Small government wins another election in Europe

Forgive me for being a broken record on this, but the right has won yet another election in Europe, this time in Estonia. Last June, I wrote that Keynesianism is dead in Europe as a political force. This weekend, the Estonian right has won another election fought over government spending. The coalition of the right went from 44% of the vote in the last parliamentary election in 2007 to over 50% in this one. The New York Times made it very clear that the left’s attack on the government was that it cut too deeply.

The vote reflects approval for a government that continued to embrace laissez-faire capitalism during the painful months after the global downturn. After Estonia’s economy shrank nearly 15 percent, the state reduced its budget by the equivalent of 9 percent of gross domestic product. Demand fell steeply, and unemployment crept up, early in 2010, to 19.8 percent. […]

Meanwhile, the economy has been projected to grow by 4 percent this year, and unemployment has dropped to around 10 percent, according to the Estonian Unemployment Insurance Fund.

The opposition leader Edgar Savisaar, the mayor of the capital, Tallinn, and head of the Center Party, argued during the campaign that the government had overlooked the suffering of average people in its drive to join the euro zone.

Just to reiterate this now-tired fact: Keynesianism is dead as a political force in Europe. Small government and economic liberty has been winning elections throughout the continent.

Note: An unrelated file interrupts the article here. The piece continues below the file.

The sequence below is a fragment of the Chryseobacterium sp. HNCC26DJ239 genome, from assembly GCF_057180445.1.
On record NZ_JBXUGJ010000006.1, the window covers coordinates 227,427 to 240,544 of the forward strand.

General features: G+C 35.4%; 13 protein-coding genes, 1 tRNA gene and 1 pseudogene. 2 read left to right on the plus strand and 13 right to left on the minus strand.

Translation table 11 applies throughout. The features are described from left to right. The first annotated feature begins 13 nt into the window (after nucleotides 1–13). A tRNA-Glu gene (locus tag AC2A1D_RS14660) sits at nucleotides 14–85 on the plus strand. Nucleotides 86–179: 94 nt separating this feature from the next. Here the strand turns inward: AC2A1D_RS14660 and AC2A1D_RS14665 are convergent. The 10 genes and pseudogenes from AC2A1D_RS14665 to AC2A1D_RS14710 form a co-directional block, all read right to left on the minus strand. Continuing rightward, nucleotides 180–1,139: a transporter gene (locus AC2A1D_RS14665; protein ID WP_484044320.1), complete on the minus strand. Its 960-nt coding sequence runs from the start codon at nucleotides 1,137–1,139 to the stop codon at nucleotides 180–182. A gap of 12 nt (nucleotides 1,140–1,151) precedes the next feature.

We need to learn the lesson here.

Keynsianism is dead in Europe

The G-8 and G-20 meetings in Canada were remarkable in historic terms. European governments criticized the United States for being spendthrift. Brazil provided political cover to the US on behalf of the developing countries. This has been a consequence of something truly remarkable happening in Europe. Keynsianism has lost in Europe. There is no political support for it. And Barack Obama got hit in the face with this reality.

Since the beginning of the financial crisis, conservative and liberal parties have defeated socialist parties in nearly every election in the European Union. They won the European elections and elections in the UK, Italy, Belgium, Germany, the Netherlands, the Czech Republic, Hungary, etc. A reformist, pro-market right has beaten a traditionalist right in Poland. There is no credible political voice for more spending in Europe. The Greek and Portuguese financial crises have destroyed a political argument for deficit-funded stimulus packages. (note that this opportunity is not being wasted: European countries are raising retirement ages and trying all sorts of other strategies to cut their extensive entitlement systems)

Furthermore, the only European Union members with Socialist governments are Portugal, Greece, and Spain. (note that Austria has a “Grand Coalition” where the right and the left share power) You will note that this is three of the four “PIGS” countries that are the weakest economic performers in Europe. Furthermore, the Greek Prime Minister is the leader of the Socialist International, which coordinates policy and political positions internationally across all the parties of the left. How is that working out?

It is pretty astonishing that Barack Obama went to this crowd to demand that they spend more. It was both tone deaf about the epochal changes in European politics and indicative of a broader incompetence in our foreign policy.